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Forum Lockedchina&demorcracy

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    Posted: 28-Feb-2007 at 20:46
how would you suppose China would have been if the Tiananmen square event had turn out to be successful?
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Post Options Post Options   Thanks (0) Thanks(0)   Quote pinguin Quote  Post ReplyReply Direct Link To This Post Posted: 28-Feb-2007 at 21:23

Democracy is worth a billion dollars.

Sooner or later China will have to become democratic. A free market economy can't be driven by a dictatorship at all. Is not possible to sustain in the long term, particularly if citizens become wealthier.

If China doesn't resolve that conflict peacefully, lot of problems could be seen in the horizon

(Tiananmen's statue of liberty)
 
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Post Options Post Options   Thanks (0) Thanks(0)   Quote Siege Tower Quote  Post ReplyReply Direct Link To This Post Posted: 01-Mar-2007 at 15:01
have you ever concerned that China might follow the old path of USSR where the government is still running by the former communists,  so even if China become democratic and communist regime was crashed, they would still sun the government under the communist though and using the communist way.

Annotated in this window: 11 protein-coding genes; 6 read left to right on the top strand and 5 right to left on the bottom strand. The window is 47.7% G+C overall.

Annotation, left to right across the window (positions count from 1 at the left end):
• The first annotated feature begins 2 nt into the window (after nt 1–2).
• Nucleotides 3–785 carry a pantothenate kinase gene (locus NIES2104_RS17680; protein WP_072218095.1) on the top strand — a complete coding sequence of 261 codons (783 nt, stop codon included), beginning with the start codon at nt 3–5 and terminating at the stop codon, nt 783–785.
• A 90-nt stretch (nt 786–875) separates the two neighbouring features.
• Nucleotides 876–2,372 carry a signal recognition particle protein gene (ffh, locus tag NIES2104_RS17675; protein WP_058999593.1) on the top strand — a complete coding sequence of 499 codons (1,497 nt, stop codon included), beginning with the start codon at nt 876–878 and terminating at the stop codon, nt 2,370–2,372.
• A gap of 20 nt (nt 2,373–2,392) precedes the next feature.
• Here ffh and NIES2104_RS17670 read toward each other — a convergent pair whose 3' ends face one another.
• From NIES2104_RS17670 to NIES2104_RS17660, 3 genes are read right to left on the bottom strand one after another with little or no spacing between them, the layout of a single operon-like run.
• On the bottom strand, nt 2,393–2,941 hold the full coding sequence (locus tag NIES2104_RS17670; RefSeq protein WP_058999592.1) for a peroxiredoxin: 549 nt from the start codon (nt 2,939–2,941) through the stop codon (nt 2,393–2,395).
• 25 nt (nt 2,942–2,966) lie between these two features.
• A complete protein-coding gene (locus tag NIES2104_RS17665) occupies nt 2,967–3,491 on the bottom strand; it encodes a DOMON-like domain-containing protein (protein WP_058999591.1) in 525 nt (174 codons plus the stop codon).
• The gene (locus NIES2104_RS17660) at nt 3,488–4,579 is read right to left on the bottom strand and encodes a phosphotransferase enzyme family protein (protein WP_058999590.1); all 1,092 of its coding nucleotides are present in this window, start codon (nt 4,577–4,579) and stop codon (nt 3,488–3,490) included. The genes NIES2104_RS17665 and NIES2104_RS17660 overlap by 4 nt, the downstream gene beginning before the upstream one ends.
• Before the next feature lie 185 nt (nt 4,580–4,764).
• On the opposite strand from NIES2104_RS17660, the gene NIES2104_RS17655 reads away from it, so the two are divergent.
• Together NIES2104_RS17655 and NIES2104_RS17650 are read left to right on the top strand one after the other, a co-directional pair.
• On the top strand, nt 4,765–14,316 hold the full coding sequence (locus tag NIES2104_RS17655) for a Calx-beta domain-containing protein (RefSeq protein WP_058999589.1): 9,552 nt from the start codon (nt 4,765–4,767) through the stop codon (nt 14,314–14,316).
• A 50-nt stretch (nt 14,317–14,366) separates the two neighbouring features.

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Post Options Post Options   Thanks (0) Thanks(0)   Quote jiangweibaoye Quote  Post ReplyReply Direct Link To This Post Posted: 01-Mar-2007 at 16:05
China should embrace democracy, but at a much more gradual way. 
 
The Russians had a good idea, just the timing was off.
 
Compare the former USSR to todays Russia, things look pretty much the same.  You critize Putin, you get knock out.  Same old ....
 
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Post Options Post Options   Thanks (0) Thanks(0)   Quote jiangweibaoye Quote  Post ReplyReply Direct Link To This Post Posted: 01-Mar-2007 at 16:12
Also, I think China would be worse if the Tiananmen protest had achieve its goal.  China was not ready for democracy.  I think they are much more prepared for democracy presently.
 
However, I am not supporting the actions the government took to put down the protest.  Absolutely wrong and those who gave the orders should be put to trial.  Horrible dark chapter in Chinese history.
 
Like to state that Zhao Ziyang should be honored as a national hero for is display of restraint with the students.  Goes to show that no good deed goes unpunished.
 
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Post Options Post Options   Thanks (0) Thanks(0)   Quote pekau Quote  Post ReplyReply Direct Link To This Post Posted: 01-Mar-2007 at 16:42
Democracy, Communism, theocracy, dictatorship... whatever you want to call it. If the powerful and influential men of China decides to work together to make China a better place to live rather than fight each other for personal gain... China would benefit, regardless of what type of government they have. But I agree that deomocracy is the best solution. Of course, China must not make the same mistake as USSR did. Make it gradual. Improve education so that people won't fall for political propaganda too easily. Stop the corruption. This would be very gradual. I suppose communism should change to socialism, then gradually to democracy.